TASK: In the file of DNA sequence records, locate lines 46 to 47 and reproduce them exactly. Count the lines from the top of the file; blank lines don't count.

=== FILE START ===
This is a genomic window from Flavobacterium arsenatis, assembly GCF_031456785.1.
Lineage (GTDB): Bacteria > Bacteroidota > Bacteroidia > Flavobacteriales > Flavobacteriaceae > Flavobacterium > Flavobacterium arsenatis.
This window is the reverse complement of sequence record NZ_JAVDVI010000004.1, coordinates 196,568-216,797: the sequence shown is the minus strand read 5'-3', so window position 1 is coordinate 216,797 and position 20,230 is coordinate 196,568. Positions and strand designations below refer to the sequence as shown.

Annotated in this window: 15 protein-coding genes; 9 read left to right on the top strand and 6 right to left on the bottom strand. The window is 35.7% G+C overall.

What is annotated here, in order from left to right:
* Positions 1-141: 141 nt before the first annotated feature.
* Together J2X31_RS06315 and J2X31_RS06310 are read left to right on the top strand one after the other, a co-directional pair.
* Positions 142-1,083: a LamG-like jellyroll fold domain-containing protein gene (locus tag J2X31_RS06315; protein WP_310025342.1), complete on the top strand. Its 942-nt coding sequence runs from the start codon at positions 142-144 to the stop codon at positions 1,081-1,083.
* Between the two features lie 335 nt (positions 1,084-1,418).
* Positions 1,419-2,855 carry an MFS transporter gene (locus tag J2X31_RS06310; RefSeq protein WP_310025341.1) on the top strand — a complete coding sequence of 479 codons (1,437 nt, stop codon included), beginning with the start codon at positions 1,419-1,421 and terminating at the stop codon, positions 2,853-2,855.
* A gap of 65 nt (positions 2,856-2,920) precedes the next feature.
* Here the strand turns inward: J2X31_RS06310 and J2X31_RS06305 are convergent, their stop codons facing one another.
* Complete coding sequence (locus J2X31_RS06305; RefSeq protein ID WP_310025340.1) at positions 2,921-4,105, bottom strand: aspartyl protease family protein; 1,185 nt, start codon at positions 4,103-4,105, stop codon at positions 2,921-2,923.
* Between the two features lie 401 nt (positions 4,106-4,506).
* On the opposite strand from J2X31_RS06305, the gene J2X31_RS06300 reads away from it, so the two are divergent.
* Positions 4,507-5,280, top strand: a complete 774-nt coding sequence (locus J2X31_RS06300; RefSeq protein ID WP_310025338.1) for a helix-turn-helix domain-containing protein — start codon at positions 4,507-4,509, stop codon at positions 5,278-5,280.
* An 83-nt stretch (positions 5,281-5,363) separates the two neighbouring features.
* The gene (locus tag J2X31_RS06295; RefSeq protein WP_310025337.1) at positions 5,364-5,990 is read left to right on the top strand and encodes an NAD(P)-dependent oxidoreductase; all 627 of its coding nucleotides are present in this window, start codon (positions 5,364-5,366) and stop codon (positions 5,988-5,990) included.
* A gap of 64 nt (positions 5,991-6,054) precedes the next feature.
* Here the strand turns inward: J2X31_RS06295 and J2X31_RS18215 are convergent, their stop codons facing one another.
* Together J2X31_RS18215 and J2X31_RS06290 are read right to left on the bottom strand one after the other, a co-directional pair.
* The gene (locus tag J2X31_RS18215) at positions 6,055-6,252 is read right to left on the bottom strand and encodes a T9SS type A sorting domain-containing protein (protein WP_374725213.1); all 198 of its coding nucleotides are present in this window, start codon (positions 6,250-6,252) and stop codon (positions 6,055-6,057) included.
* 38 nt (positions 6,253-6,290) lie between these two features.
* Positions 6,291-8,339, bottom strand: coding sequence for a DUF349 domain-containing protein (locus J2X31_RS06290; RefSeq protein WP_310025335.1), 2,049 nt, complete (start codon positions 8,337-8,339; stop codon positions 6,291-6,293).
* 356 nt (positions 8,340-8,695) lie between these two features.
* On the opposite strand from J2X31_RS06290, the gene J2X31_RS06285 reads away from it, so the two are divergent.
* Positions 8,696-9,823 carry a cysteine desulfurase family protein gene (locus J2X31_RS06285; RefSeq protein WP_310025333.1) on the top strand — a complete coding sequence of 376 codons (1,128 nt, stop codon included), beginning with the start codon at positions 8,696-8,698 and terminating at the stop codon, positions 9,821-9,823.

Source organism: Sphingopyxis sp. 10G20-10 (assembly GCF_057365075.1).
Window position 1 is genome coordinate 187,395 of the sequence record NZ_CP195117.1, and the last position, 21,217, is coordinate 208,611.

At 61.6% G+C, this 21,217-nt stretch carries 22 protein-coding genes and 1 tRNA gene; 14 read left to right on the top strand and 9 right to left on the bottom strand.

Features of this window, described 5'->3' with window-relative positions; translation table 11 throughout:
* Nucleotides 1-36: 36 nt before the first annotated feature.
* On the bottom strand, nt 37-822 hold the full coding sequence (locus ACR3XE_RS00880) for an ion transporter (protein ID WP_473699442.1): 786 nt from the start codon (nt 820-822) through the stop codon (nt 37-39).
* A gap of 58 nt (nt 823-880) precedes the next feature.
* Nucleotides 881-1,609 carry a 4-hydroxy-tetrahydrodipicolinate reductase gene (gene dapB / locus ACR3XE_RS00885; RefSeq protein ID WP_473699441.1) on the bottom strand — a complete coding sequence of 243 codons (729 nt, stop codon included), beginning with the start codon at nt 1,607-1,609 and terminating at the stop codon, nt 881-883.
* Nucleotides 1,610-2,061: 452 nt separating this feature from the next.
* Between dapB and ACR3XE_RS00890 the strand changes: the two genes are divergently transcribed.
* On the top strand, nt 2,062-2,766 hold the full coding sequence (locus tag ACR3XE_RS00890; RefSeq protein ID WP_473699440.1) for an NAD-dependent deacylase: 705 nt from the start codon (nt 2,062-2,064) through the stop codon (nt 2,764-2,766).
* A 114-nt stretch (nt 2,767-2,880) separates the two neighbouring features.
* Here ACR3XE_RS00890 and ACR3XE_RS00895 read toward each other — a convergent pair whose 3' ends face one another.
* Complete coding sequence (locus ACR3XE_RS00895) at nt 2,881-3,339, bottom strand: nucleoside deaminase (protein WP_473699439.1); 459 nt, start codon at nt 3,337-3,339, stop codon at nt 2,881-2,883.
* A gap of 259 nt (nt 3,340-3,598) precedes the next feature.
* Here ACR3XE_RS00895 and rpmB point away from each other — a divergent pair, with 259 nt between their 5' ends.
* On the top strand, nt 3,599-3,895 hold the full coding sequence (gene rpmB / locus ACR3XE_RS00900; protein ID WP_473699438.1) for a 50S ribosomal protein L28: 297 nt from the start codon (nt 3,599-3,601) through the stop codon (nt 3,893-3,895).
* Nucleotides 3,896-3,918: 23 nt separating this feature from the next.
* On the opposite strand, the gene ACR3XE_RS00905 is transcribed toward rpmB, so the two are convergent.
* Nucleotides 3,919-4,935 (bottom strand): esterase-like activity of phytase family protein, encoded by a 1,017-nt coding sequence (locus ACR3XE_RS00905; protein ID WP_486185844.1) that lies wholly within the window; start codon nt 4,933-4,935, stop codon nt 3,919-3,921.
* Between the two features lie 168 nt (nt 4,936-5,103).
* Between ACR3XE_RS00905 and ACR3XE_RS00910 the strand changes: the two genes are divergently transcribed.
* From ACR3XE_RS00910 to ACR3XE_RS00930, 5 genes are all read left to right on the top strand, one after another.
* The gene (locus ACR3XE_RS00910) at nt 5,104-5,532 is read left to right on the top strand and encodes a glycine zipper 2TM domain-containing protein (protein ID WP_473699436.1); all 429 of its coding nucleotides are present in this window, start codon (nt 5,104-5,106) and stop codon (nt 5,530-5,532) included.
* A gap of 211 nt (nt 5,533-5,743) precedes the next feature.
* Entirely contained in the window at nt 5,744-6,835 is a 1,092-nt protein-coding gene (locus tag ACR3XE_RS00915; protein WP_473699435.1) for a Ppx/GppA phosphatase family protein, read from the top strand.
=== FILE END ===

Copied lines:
* On the opposite strand, the gene ACR3XE_RS00905 is transcribed toward rpmB, so the two are convergent.
* Nucleotides 3,919-4,935 (bottom strand): esterase-like activity of phytase family protein, encoded by a 1,017-nt coding sequence (locus ACR3XE_RS00905; protein ID WP_486185844.1) that lies wholly within the window; start codon nt 4,933-4,935, stop codon nt 3,919-3,921.